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Emirates Prods Boeing to Keep ‘Head of Steam’ on 777 Jet Upgrade

Emirates Prods Boeing to Keep ‘Head of Steam’ on Improvement
The General Electric Co. GE90 engine of a Boeing Co. 777 jet. Photographer: Ron Wurzer/Boomberg

Oct. 4 (Bloomberg) -- Emirates, the world’s biggest international airline, is pushing Boeing Co. to press ahead with improvements to its 777, even as it finishes work on an all-new airplane and updated designs for two others.

The planemaker needs to come up with a better version of the 777 in the next six months and have it ready to enter service by 2018, Emirates President Tim Clark said yesterday in an interview after two days of meetings with Boeing executives in Seattle.

He said he’s been asking for two years for a twin-aisle plane that will fly more passengers and freight greater distances and be at least 10 percent cheaper to operate. Those savings would be similar to what Boeing is promising for two smaller planes: the 787, entering service this month more than three years late and billions of dollars over budget, and the 737 MAX, scheduled to be ready in 2017.

“There’s no doubt that the 787 program has caused them a certain amount of angst,” Clark said. “They have other programs that need to be pushed out -- the 747-8, and they’ve got the 737 MAX now. So I was concerned that the head of steam we’d been building might be lost as they deal with the problems with the other ones.”

Boeing has introduced about one new jet a decade since the 1960s, along with derivatives of the models that improve performance. New planes cost more than $10 billion to develop, even without the problems the 787 has faced with its new composite materials and manufacturing processes.

Double Duty

Boeing has said it won’t run two major programs concurrently again, after swallowing billions of dollars in charges for costs related to the 787 Dreamliner and the 747-8, the newest jumbo jet that’s two years behind schedule.

“We’re confident that when the market demands it, we’ll develop and deliver a plane that provides what our customers require,” said Karen Crabtree, a Boeing spokeswoman. “We feel comfortable with where we are in that process.”

With about a hundred 777s in the Emirates fleet now and about 40 still to come, Clark is the model’s biggest airline customer. Retirements are scheduled to start in 2017, so he’s asking for a replacement that can carry 60 tons of payload from Los Angeles to Dubai. That’s about 7,230 nautical miles (8,320 statute miles or 13,390 kilometers), and would have to factor in hot weather that hurts performance.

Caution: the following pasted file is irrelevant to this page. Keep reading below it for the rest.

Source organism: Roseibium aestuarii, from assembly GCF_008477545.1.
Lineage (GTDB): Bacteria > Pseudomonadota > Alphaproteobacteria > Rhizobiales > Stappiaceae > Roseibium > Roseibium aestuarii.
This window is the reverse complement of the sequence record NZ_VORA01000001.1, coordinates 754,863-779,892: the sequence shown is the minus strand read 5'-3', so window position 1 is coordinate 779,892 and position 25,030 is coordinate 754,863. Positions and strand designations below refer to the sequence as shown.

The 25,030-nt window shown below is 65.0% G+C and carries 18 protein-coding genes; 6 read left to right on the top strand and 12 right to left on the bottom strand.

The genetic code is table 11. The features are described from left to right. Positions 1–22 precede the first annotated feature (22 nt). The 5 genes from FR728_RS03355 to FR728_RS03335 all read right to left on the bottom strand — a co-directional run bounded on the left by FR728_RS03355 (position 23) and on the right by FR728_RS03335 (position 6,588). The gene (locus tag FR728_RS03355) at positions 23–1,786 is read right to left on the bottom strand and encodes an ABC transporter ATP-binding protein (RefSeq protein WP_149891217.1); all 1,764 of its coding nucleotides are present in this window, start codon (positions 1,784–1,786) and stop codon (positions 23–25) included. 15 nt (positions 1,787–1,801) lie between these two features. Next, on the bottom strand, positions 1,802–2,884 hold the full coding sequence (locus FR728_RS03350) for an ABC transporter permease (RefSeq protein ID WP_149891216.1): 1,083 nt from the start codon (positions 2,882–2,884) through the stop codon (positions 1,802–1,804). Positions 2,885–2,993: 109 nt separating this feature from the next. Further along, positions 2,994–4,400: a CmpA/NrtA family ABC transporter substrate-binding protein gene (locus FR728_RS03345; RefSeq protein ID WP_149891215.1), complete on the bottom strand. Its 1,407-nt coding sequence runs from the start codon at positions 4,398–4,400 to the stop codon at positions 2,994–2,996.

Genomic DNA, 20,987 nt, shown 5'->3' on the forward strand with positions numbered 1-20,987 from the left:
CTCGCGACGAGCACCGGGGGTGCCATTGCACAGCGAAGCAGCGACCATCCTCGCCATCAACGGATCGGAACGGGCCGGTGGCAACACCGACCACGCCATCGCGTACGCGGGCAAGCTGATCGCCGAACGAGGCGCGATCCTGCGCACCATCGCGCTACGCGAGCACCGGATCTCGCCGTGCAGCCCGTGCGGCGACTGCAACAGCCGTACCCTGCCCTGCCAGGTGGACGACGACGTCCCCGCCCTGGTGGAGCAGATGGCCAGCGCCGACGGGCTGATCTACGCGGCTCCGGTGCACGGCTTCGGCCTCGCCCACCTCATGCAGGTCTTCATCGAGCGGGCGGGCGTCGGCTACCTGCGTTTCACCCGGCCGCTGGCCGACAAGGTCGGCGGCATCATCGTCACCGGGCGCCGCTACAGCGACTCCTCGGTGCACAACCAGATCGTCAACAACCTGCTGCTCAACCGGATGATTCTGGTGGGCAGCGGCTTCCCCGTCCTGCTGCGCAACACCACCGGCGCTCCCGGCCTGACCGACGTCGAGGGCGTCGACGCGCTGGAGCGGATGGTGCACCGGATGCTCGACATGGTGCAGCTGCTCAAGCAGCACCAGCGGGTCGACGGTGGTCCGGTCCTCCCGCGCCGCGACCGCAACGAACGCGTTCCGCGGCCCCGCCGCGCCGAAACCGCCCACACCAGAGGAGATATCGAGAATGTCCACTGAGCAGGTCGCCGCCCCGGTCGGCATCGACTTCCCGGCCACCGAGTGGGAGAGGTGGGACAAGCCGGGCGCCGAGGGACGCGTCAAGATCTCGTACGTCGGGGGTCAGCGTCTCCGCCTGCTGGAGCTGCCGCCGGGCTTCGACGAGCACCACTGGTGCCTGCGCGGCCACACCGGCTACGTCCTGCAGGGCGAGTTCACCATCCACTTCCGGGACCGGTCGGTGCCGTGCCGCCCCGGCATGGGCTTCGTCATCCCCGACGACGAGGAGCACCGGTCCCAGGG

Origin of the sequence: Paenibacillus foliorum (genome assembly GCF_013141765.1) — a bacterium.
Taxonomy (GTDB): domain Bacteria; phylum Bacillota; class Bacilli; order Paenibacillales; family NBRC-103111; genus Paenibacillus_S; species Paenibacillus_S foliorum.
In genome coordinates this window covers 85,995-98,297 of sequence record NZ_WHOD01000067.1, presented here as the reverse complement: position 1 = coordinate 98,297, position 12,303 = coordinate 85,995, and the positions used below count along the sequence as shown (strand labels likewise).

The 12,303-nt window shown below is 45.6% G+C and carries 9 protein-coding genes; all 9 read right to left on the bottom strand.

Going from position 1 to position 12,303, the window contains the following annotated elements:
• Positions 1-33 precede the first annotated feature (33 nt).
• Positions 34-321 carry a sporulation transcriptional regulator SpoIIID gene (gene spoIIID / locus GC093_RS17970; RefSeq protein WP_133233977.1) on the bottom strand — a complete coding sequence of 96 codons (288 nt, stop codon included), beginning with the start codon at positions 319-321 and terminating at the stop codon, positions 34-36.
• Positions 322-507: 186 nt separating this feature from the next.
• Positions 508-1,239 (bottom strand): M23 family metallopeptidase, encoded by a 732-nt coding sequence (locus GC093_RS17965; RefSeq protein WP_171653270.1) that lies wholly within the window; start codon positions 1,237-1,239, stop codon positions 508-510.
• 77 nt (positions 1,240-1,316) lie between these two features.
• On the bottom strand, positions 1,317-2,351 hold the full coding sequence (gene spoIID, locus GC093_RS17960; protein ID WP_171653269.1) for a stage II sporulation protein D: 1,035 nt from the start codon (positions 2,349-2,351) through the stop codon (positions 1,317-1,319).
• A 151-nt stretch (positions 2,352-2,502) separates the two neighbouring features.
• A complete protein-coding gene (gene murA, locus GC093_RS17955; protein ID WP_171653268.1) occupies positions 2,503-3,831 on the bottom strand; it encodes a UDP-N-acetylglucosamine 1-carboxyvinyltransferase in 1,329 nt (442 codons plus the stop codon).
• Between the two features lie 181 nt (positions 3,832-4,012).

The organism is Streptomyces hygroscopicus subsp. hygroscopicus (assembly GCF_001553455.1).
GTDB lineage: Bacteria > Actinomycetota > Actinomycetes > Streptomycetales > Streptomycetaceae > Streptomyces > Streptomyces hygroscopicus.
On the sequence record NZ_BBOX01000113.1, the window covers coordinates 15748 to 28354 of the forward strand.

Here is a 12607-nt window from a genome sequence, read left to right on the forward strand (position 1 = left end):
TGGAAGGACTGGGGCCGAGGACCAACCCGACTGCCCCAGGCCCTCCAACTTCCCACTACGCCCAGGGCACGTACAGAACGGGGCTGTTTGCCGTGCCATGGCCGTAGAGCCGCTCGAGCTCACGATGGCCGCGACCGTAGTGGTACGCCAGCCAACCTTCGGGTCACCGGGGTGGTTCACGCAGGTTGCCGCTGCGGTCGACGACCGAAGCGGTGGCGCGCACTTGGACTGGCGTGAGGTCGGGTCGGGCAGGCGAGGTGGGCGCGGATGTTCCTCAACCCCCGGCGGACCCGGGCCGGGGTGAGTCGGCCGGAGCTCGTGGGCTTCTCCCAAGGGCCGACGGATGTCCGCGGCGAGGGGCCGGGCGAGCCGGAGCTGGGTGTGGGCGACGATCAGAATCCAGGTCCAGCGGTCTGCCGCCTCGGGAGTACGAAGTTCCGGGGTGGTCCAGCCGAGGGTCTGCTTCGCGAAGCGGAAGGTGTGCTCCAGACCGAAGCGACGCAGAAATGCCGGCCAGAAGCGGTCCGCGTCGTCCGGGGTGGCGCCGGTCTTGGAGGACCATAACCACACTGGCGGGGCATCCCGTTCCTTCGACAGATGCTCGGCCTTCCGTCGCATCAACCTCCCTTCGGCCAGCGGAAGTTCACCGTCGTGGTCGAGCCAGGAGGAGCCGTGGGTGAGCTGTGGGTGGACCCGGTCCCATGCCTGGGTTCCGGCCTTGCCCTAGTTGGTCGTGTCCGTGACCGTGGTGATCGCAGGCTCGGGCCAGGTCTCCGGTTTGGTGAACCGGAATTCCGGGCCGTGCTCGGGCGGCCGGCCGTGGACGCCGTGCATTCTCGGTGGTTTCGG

The 365-seat 777-300ER, which entered service in 2004, can carry roughly that same payload up to about 6,800 nautical miles, according to Boeing. The 777-200LR, the world’s longest-range commercial airliner, can fly farther. It’s smaller, though, so it carries fewer passengers and less cargo.

More Work Needed

Clark said he may be asking for too much, and he’s not yet sure whether Boeing will be able to meet his deadlines, because there’s more work to be done on propulsion and some other items.

“But I’m sure it’ll be a very attractive option,” he said. “They are making good progress.”

Boeing brought Lars Andersen, the former 777 program manager, out of retirement last year to lead a team to work on a replacement plane. Clark said Andersen knows what customers like Emirates need and will build on technological advances made with the 787 Dreamliner, the world’s first airliner made out of carbon-fiber-reinforced plastic composites.

“The composites, the wing, the flight deck, the question of the whole materials structure, aerodynamics of the airplane, a lot of that will be learned from the 787 and will cross over,” Clark said. The same will be true for Airbus SAS and its planned rival to the Dreamliner, the A350, he said.

“The eye came off the ball, because they had to get the 787 out, and that really did drain them psychologically and materially,” Clark said of Boeing management. As for the 777, “Believe me, they’re working it, they’ve got a full team of people working on this airplane, and they’ll be going as fast as they can.”

To contact the reporter on this story: Susanna Ray in Seattle at

To contact the editor responsible for this story: Ed Dufner at

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